When I hear Monk compositions, I start to see (or hear?) geometric shapes. Weird. I get what you're saying about architecture. Monk seems incredibly mathematical to me, even if he never tried to (or cared to).

Modernism, on the other hand — I never feel comfortable talking about what's modern, though I can see Monk enjoying a martini in one of these:

Modern-Chair-Designs-353.jpg

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It may or may not be "obvious", but the "Mysterioso" on Rollins' Vol. 2 side, the one where Monk trades out with Horace Silver so Silver can comp for J.J./Jay Jay is about as blunt a hit upside the head as there can be about how unique Monk's creation of a place of his own as there is, Horace references the notes of the melody in his comp., but like it's a basic, intuitive lick, it could be one of many, and that's cool, that drives home one point, but geez, Monk's comp behind Sonny is NOT about it possibly being one of (m)any blues, it's about it being one blues, and only one, "Mysterioso", and let's not forget it, ok? It's amazing how differently two players can comp on the same tune, even use some of the same voicings and spacings, yet have a completely different focus and direction, amazing.

I think this is what made Sonny and Thelonious such a good pairing. A lot more than most bebop musicians of that period, they were interested in melodic/thematic improvisation, not just threading changes.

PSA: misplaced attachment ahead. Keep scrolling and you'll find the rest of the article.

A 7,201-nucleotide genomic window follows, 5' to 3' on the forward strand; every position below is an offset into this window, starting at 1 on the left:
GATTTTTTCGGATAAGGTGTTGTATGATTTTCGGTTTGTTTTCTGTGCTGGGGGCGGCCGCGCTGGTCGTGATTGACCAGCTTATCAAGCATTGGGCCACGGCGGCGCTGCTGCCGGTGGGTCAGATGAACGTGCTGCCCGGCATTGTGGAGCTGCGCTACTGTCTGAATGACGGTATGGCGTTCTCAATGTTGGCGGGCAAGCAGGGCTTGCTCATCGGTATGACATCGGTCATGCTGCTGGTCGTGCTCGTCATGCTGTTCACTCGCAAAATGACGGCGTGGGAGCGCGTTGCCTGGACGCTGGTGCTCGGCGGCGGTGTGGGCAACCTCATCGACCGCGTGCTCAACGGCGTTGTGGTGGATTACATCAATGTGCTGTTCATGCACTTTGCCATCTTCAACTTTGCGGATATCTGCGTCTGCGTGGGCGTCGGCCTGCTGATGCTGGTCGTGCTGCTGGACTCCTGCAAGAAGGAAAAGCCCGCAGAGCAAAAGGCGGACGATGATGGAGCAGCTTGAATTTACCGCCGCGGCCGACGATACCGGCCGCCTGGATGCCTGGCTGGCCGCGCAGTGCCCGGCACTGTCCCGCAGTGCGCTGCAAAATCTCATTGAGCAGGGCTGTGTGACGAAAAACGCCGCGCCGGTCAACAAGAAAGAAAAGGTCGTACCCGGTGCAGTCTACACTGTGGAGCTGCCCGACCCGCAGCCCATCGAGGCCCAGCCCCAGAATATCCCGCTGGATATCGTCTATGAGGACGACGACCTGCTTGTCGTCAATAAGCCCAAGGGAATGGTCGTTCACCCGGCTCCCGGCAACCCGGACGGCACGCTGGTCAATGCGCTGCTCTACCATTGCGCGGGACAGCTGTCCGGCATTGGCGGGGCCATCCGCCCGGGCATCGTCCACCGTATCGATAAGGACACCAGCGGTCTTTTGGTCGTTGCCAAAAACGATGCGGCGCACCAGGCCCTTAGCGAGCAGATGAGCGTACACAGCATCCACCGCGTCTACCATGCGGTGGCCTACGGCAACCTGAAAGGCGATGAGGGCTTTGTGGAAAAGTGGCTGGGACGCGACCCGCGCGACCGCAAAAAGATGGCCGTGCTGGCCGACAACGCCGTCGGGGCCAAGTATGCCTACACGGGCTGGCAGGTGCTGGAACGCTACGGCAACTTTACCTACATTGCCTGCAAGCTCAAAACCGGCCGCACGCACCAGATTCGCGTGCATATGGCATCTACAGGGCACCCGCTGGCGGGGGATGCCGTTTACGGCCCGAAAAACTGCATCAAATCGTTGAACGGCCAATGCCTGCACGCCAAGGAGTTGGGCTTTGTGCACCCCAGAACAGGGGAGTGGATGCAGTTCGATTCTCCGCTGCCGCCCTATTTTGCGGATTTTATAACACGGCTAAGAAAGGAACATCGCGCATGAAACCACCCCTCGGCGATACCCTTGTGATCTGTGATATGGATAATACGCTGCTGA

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Related to the title of this forum topic by way of Brandford and Rouse, I have always liked this song:

https://www.youtube.com/watch?v=075RQjUEpqY

'Roused About" from The Beautiful Ones Are Not Yet Born. The album has a duet with Wynton, too, that is quite good.

The Marsalis plays Monk CD never did it for me. When it comes to Wynton Marsalis, I have liked J Mood, Black Codes, Marciac Suite, the VV box, and Citi Movement. I probably play Black Codes and Marciac Suite with more frequency than anything else. My J Mood is on LP, and I have not played it in years.

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  • 1 month later...

Re Monk's comping: He did not comp. Like Ellington and Basie, he was an orchestra pianist, he believed his accompaniment duty was to provide color and / or rhythmic kick. According to Frankie Dunlap, I believe it was, Ellington was Monk's favorite pianist.

Drummer Donald "Duck" Bailey had another take on the question of Monk's favorite pianist. In a 2008 interview in San Francisco with the writer Don Alberts that appears in Alberts' book "A Diary of the Underdogs: Jazz in the 1960's in San Francisco," Bailey said, "And who was Monk's idol? Hasaan Ibn Ali. Nobody knows that!" (page 120--interview begins on page 118)

A Google search for "And who was Monk's idol?" will find the passage at books.google.com. From the context, it appears that Donald Bailey was talking about a time around 1950 when Bud Powell was living in Willow Grove, outside of Philadelphia, and was in the process of composing "Un Poco Loco." Monk would have been about 33, Hasaan about 19. Tantalizing.